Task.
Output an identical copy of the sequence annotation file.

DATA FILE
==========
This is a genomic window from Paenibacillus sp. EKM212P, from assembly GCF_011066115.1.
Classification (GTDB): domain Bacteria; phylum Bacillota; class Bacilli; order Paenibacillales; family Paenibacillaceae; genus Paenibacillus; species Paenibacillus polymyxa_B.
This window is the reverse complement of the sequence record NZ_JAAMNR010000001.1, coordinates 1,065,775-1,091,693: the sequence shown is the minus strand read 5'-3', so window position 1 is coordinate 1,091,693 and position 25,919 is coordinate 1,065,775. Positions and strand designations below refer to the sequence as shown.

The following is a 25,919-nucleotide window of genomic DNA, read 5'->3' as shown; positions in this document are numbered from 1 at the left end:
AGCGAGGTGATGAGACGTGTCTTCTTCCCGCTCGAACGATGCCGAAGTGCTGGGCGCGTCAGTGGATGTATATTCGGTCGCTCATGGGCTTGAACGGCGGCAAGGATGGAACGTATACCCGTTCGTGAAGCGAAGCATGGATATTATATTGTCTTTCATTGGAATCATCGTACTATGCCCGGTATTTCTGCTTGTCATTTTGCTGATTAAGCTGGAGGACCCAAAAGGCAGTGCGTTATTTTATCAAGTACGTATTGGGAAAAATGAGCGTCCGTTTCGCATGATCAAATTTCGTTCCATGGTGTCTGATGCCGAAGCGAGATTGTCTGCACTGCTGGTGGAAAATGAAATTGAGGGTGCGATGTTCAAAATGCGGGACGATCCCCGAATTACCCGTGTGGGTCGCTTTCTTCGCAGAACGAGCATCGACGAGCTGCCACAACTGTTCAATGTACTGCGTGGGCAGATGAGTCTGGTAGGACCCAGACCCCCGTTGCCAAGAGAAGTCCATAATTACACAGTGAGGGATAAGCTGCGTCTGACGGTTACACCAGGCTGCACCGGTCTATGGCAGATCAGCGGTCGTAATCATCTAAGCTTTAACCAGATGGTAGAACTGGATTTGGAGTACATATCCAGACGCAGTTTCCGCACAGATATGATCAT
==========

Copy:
This is a genomic window from Paenibacillus sp. EKM212P, from assembly GCF_011066115.1.
Classification (GTDB): domain Bacteria; phylum Bacillota; class Bacilli; order Paenibacillales; family Paenibacillaceae; genus Paenibacillus; species Paenibacillus polymyxa_B.
This window is the reverse complement of the sequence record NZ_JAAMNR010000001.1, coordinates 1,065,775-1,091,693: the sequence shown is the minus strand read 5'-3', so window position 1 is coordinate 1,091,693 and position 25,919 is coordinate 1,065,775. Positions and strand designations below refer to the sequence as shown.

The following is a 25,919-nucleotide window of genomic DNA, read 5'->3' as shown; positions in this document are numbered from 1 at the left end:
AGCGAGGTGATGAGACGTGTCTTCTTCCCGCTCGAACGATGCCGAAGTGCTGGGCGCGTCAGTGGATGTATATTCGGTCGCTCATGGGCTTGAACGGCGGCAAGGATGGAACGTATACCCGTTCGTGAAGCGAAGCATGGATATTATATTGTCTTTCATTGGAATCATCGTACTATGCCCGGTATTTCTGCTTGTCATTTTGCTGATTAAGCTGGAGGACCCAAAAGGCAGTGCGTTATTTTATCAAGTACGTATTGGGAAAAATGAGCGTCCGTTTCGCATGATCAAATTTCGTTCCATGGTGTCTGATGCCGAAGCGAGATTGTCTGCACTGCTGGTGGAAAATGAAATTGAGGGTGCGATGTTCAAAATGCGGGACGATCCCCGAATTACCCGTGTGGGTCGCTTTCTTCGCAGAACGAGCATCGACGAGCTGCCACAACTGTTCAATGTACTGCGTGGGCAGATGAGTCTGGTAGGACCCAGACCCCCGTTGCCAAGAGAAGTCCATAATTACACAGTGAGGGATAAGCTGCGTCTGACGGTTACACCAGGCTGCACCGGTCTATGGCAGATCAGCGGTCGTAATCATCTAAGCTTTAACCAGATGGTAGAACTGGATTTGGAGTACATATCCAGACGCAGTTTCCGCACAGATATGATCAT